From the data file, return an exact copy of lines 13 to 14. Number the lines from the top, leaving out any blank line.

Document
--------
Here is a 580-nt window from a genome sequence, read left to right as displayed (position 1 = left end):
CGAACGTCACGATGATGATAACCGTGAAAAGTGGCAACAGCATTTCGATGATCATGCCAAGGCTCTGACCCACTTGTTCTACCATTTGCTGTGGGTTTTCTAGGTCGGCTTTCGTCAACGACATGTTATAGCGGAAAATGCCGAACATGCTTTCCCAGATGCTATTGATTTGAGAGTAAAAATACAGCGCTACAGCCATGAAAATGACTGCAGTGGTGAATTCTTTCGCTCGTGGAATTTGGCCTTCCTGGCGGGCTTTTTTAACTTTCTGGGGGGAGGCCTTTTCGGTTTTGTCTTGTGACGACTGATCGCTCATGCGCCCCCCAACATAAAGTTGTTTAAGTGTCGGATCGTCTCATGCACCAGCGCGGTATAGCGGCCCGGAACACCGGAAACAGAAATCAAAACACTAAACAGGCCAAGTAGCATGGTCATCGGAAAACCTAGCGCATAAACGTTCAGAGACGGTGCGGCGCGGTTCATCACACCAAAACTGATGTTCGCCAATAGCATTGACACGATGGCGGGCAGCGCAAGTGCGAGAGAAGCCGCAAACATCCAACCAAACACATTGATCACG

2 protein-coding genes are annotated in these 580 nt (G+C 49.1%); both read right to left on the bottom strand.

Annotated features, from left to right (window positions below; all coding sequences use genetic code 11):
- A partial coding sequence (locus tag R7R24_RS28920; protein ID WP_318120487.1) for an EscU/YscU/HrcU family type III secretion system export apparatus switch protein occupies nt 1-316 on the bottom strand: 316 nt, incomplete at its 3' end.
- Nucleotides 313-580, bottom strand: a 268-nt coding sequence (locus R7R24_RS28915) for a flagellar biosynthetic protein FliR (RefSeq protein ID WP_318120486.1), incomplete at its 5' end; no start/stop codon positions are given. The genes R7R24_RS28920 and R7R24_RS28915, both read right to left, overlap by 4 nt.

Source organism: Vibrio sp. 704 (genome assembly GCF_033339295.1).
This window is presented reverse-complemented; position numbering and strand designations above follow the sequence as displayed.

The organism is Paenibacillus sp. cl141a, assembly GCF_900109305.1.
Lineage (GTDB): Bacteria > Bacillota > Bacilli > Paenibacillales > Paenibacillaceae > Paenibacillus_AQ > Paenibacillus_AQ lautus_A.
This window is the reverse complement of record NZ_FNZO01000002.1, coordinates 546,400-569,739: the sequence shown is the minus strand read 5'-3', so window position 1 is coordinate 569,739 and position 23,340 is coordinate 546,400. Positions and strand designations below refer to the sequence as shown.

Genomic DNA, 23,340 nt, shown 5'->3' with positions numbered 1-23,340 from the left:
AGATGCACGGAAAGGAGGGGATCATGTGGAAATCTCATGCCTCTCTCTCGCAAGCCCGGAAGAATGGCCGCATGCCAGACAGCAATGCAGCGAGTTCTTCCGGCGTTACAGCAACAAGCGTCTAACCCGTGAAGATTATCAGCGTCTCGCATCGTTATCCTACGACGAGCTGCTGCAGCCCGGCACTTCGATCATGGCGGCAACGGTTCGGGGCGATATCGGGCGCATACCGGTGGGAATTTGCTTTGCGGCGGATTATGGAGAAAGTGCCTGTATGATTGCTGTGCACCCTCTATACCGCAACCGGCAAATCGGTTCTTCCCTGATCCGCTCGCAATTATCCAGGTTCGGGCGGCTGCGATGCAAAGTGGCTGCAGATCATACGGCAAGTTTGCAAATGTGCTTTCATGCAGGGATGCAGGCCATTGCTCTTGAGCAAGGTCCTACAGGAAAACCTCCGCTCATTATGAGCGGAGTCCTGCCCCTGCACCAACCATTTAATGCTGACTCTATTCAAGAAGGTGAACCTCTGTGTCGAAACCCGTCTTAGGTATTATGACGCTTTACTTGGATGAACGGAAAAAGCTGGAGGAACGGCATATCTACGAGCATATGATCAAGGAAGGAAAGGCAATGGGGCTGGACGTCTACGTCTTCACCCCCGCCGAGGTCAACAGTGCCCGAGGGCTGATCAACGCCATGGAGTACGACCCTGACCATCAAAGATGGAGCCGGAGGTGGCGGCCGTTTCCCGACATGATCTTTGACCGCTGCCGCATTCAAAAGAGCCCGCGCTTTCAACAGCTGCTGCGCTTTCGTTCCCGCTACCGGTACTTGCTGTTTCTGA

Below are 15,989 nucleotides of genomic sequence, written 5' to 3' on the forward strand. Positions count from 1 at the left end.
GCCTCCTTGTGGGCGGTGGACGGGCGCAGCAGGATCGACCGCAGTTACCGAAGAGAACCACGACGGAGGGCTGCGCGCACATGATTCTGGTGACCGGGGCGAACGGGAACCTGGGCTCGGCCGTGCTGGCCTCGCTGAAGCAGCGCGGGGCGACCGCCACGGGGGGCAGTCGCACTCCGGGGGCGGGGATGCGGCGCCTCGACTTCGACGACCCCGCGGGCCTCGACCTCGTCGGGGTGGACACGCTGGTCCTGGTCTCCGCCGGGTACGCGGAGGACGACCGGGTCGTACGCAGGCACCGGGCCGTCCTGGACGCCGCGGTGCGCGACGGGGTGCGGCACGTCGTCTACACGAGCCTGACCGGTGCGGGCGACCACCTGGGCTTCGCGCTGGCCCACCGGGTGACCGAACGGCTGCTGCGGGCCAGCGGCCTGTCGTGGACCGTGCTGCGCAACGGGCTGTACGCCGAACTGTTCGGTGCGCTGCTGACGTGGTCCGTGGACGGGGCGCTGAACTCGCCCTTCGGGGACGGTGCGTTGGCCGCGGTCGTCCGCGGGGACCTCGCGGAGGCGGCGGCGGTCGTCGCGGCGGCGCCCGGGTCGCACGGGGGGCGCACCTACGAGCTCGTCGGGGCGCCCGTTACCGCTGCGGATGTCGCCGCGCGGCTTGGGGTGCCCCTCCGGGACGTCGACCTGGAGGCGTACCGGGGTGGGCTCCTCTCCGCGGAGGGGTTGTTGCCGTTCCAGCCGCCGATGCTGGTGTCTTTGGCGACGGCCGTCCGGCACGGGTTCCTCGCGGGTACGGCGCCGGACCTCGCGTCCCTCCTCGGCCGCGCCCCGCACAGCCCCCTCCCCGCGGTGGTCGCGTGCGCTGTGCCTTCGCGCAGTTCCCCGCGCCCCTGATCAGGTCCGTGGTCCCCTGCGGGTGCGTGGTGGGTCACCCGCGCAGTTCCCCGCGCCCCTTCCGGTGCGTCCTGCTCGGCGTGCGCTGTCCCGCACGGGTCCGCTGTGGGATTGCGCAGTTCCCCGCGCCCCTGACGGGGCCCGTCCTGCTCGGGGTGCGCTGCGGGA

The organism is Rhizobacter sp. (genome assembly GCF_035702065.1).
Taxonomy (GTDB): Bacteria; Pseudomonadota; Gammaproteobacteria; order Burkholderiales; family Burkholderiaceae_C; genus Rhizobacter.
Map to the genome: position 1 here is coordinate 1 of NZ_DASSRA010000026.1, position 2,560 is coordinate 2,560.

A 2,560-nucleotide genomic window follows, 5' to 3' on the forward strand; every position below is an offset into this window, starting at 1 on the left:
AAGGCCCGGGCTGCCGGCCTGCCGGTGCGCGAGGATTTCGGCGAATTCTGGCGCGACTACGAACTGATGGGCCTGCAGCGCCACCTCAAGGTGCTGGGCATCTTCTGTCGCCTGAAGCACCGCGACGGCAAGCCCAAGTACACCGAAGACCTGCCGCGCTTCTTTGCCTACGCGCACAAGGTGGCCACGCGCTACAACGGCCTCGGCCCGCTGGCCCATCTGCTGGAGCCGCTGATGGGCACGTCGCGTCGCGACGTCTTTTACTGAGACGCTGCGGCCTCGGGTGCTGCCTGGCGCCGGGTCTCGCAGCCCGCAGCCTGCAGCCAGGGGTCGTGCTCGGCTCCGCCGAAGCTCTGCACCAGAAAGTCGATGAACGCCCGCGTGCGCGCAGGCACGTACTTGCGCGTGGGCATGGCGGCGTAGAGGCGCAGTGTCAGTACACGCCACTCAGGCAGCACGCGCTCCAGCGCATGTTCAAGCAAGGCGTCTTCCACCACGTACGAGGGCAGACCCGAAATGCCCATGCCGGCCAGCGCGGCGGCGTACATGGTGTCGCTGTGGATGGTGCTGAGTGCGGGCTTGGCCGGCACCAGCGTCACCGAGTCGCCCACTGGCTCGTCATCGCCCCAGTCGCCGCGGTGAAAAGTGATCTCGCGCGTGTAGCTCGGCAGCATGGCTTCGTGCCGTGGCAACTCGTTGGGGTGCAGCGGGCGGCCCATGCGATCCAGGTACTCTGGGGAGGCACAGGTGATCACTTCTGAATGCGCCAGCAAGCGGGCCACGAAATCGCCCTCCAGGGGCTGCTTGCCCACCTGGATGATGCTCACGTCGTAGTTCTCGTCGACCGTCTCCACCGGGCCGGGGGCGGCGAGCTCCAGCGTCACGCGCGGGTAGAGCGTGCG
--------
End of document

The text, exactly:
AGATGCACGGAAAGGAGGGGATCATGTGGAAATCTCATGCCTCTCTCTCGCAAGCCCGGAAGAATGGCCGCATGCCAGACAGCAATGCAGCGAGTTCTTCCGGCGTTACAGCAACAAGCGTCTAACCCGTGAAGATTATCAGCGTCTCGCATCGTTATCCTACGACGAGCTGCTGCAGCCCGGCACTTCGATCATGGCGGCAACGGTTCGGGGCGATATCGGGCGCATACCGGTGGGAATTTGCTTTGCGGCGGATTATGGAGAAAGTGCCTGTATGATTGCTGTGCACCCTCTATACCGCAACCGGCAAATCGGTTCTTCCCTGATCCGCTCGCAATTATCCAGGTTCGGGCGGCTGCGATGCAAAGTGGCTGCAGATCATACGGCAAGTTTGCAAATGTGCTTTCATGCAGGGATGCAGGCCATTGCTCTTGAGCAAGGTCCTACAGGAAAACCTCCGCTCATTATGAGCGGAGTCCTGCCCCTGCACCAACCATTTAATGCTGACTCTATTCAAGAAGGTGAACCTCTGTGTCGAAACCCGTCTTAGGTATTATGACGCTTTACTTGGATGAACGGAAAAAGCTGGAGGAACGGCATATCTACGAGCATATGATCAAGGAAGGAAAGGCAATGGGGCTGGACGTCTACGTCTTCACCCCCGCCGAGGTCAACAGTGCCCGAGGGCTGATCAACGCCATGGAGTACGACCCTGACCATCAAAGATGGAGCCGGAGGTGGCGGCCGTTTCCCGACATGATCTTTGACCGCTGCCGCATTCAAAAGAGCCCGCGCTTTCAACAGCTGCTGCGCTTTCGTTCCCGCTACCGGTACTTGCTGTTTCTGA

Below are 15,989 nucleotides of genomic sequence, written 5' to 3' on the forward strand. Positions count from 1 at the left end.